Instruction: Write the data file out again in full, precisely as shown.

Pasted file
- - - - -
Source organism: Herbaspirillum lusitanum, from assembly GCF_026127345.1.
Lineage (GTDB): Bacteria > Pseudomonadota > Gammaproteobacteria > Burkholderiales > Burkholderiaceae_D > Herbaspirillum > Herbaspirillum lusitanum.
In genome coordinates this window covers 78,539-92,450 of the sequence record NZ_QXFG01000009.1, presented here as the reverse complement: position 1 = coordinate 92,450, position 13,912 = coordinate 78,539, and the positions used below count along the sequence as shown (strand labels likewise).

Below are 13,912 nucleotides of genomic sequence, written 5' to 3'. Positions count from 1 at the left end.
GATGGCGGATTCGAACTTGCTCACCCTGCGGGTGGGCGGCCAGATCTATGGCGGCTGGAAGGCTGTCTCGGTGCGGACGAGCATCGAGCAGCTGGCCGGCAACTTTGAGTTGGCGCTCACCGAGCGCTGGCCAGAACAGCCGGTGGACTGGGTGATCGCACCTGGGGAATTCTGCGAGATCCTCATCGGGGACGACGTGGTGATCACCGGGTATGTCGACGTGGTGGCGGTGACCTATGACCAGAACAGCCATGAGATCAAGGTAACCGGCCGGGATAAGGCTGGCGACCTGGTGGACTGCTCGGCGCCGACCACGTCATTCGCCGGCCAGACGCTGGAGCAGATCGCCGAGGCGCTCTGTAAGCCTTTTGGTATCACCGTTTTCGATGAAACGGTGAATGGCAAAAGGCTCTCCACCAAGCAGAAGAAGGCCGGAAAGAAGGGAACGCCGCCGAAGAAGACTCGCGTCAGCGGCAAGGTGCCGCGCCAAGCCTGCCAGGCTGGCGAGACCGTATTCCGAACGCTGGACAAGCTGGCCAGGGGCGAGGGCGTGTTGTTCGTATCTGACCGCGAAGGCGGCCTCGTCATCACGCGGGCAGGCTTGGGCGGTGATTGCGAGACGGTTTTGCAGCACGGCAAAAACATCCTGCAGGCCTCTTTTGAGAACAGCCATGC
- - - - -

Source organism: Herbaspirillum lusitanum, from assembly GCF_026127345.1.
Lineage (GTDB): Bacteria > Pseudomonadota > Gammaproteobacteria > Burkholderiales > Burkholderiaceae_D > Herbaspirillum > Herbaspirillum lusitanum.
In genome coordinates this window covers 78,539-92,450 of the sequence record NZ_QXFG01000009.1, presented here as the reverse complement: position 1 = coordinate 92,450, position 13,912 = coordinate 78,539, and the positions used below count along the sequence as shown (strand labels likewise).

Below are 13,912 nucleotides of genomic sequence, written 5' to 3'. Positions count from 1 at the left end.
GATGGCGGATTCGAACTTGCTCACCCTGCGGGTGGGCGGCCAGATCTATGGCGGCTGGAAGGCTGTCTCGGTGCGGACGAGCATCGAGCAGCTGGCCGGCAACTTTGAGTTGGCGCTCACCGAGCGCTGGCCAGAACAGCCGGTGGACTGGGTGATCGCACCTGGGGAATTCTGCGAGATCCTCATCGGGGACGACGTGGTGATCACCGGGTATGTCGACGTGGTGGCGGTGACCTATGACCAGAACAGCCATGAGATCAAGGTAACCGGCCGGGATAAGGCTGGCGACCTGGTGGACTGCTCGGCGCCGACCACGTCATTCGCCGGCCAGACGCTGGAGCAGATCGCCGAGGCGCTCTGTAAGCCTTTTGGTATCACCGTTTTCGATGAAACGGTGAATGGCAAAAGGCTCTCCACCAAGCAGAAGAAGGCCGGAAAGAAGGGAACGCCGCCGAAGAAGACTCGCGTCAGCGGCAAGGTGCCGCGCCAAGCCTGCCAGGCTGGCGAGACCGTATTCCGAACGCTGGACAAGCTGGCCAGGGGCGAGGGCGTGTTGTTCGTATCTGACCGCGAAGGCGGCCTCGTCATCACGCGGGCAGGCTTGGGCGGTGATTGCGAGACGGTTTTGCAGCACGGCAAAAACATCCTGCAGGCCTCTTTTGAGAACAGCCATGC